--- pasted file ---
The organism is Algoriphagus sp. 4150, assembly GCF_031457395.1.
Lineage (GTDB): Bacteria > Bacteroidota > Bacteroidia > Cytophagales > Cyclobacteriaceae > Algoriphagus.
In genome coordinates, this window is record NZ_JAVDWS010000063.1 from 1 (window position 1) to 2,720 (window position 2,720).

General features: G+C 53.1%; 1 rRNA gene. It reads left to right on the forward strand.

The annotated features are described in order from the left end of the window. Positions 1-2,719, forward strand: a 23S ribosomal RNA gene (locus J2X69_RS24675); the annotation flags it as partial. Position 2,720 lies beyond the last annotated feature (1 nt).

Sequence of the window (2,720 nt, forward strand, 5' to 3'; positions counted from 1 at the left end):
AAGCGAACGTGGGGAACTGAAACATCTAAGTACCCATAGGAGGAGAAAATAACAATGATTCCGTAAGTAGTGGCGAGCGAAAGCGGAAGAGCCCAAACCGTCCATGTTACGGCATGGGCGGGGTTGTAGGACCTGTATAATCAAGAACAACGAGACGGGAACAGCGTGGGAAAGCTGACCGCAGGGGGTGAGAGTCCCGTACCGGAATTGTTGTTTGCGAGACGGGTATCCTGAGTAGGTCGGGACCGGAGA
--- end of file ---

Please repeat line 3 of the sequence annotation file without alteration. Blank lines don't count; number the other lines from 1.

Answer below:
In genome coordinates, this window is record NZ_JAVDWS010000063.1 from 1 (window position 1) to 2,720 (window position 2,720).